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Riding the Waves: Catch a World Famous North Shore Surf Competition
By Joseph Mains
Love surfing, but not quite ready to ride those 40 foot waves that made Oahu’s North Shore the most iconic big wave surfing spot in the world? Every winter between November and March, the North Shore swells draw pro surfers to compete on some of the fiercest rides nature can provide.
There’s always tons to do on the North Shore, but if you’re visiting during this season, don’t miss the chance to cheer on the pros as they work the water and attempt to join the titans of history. After checking out these competitions for inspiration you can head back to ‘Alohilani and surf Waikiki, where the waves are calm, consistent and manageable for any experience level (not to mention the birthplace of modern surfing). Here’s the rundown:
Pipe Masters (December 8–20)
In December 1961, legendary surfer and filmmaker Bruce Brown was heading up the North Shore with friends when they stopped at Ehukai Beach Park to catch a few waves. Naming it The Pipeline after some construction going on in the area at the time, the spot has become synonymous with massive waves and tube rides that have become the stuff of legend.
Pipe Masters is the final event of surfing’s Triple Crown as well as the WSL’s World Tour. The scene celebratory and also high-stakes—in addition to being an iconic culminating event for the sport, The Pipeline breaks in shallow water over three sets of coral reefs, making it one of the most dangerous rides in the world.
The Eddie Aikau Big Wave Invitational, or “The Eddie” (December 15–February 28)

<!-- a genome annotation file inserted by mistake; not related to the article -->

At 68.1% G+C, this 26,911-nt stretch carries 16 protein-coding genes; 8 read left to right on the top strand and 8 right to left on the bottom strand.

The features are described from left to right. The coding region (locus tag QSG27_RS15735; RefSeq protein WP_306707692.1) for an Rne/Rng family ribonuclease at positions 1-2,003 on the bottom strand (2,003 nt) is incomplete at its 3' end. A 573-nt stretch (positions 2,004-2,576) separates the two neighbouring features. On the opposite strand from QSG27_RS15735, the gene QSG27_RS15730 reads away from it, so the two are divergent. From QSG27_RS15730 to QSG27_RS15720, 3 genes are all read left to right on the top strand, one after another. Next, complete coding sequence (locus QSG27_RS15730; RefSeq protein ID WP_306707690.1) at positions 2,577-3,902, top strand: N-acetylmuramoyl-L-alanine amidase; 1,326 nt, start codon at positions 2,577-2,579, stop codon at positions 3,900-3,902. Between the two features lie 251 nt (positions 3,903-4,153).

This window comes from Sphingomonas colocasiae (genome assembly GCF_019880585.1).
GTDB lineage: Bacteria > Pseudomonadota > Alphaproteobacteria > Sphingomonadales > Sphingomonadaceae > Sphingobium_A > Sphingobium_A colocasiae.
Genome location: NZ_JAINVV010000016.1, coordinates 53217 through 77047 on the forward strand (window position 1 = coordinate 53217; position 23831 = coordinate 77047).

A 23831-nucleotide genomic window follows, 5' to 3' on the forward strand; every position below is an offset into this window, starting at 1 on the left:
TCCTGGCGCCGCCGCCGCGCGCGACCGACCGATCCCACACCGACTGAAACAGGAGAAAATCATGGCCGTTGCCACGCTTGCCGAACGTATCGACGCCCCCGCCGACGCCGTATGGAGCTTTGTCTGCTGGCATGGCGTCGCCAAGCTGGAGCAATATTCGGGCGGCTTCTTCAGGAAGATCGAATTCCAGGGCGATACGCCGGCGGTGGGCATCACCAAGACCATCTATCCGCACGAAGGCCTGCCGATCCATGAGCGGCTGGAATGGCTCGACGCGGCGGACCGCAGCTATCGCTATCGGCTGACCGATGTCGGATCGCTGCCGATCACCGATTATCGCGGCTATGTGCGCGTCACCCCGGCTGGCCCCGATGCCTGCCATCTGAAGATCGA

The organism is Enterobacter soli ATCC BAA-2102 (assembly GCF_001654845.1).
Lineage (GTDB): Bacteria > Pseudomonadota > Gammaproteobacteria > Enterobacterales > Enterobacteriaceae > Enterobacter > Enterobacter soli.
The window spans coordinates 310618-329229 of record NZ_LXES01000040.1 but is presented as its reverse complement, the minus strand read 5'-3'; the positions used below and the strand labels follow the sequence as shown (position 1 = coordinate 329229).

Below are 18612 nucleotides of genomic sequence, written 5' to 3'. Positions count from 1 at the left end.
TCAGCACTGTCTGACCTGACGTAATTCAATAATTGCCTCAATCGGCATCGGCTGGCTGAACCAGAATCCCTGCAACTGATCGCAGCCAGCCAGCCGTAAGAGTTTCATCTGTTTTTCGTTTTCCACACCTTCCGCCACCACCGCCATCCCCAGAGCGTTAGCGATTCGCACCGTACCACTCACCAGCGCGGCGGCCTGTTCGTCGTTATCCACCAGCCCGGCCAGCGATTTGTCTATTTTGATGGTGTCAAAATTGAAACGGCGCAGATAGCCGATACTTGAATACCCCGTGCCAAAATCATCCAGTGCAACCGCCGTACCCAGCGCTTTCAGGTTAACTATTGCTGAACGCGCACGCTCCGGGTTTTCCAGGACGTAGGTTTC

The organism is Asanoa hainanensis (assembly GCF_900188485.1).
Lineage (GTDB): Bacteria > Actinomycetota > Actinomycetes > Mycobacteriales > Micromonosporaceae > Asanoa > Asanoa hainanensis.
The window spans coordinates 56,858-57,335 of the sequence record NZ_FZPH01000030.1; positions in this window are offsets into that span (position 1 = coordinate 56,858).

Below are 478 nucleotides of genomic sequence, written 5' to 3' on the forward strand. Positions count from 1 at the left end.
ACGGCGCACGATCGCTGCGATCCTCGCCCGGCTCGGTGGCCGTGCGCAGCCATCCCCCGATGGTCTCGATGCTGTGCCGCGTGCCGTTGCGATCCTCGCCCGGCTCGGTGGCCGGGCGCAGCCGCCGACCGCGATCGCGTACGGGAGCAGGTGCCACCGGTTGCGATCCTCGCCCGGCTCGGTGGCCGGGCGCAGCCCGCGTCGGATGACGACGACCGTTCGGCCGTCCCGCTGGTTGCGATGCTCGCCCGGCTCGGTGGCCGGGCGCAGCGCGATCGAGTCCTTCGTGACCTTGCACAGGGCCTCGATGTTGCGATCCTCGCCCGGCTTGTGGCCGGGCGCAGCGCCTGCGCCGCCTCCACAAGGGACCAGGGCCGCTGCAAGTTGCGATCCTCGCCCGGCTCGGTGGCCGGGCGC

Named after native Hawaiian star, renowned surfing champion and the North Shore’s first lifeguard, Eddie Aikau, and launched in 1984, The Eddie is a one-day event that can happen any time during the winter. Each year at Waimea Bay, the first day of the watching period starts off with an unforgettable opening ceremony and with fingers crossed and all eyes on the ocean.
In order for the event to take place, wave faces must be at least 40–50 feet high. This invite-only competition brings together the world’s very best surfers for an event that continues to be deeply tied to Eddie Aikau’s family and honoring the life and heroism of a shining light in the history and culture of Hawaii and its people.
Volcom Pipe Pro (January 29–February 10)
The Volcom Pipe Pro is another chance to visit the beach that started it all—and helped define surf rock along the way—The Pipeline at Banzai Beach. If you’re looking to see all the world’s top surfers without all the crowds, the Pipe Pro is your time. It has all the big waves and big stars going all-out, but it is technically the beginning of a new season, the big media blitz and accompanying crowds have left with the final Championship Tour events in the weeks before. This leaves the Pipe Pro with a more low-key feel on the beach, with all of the excitement and drama out on the waves.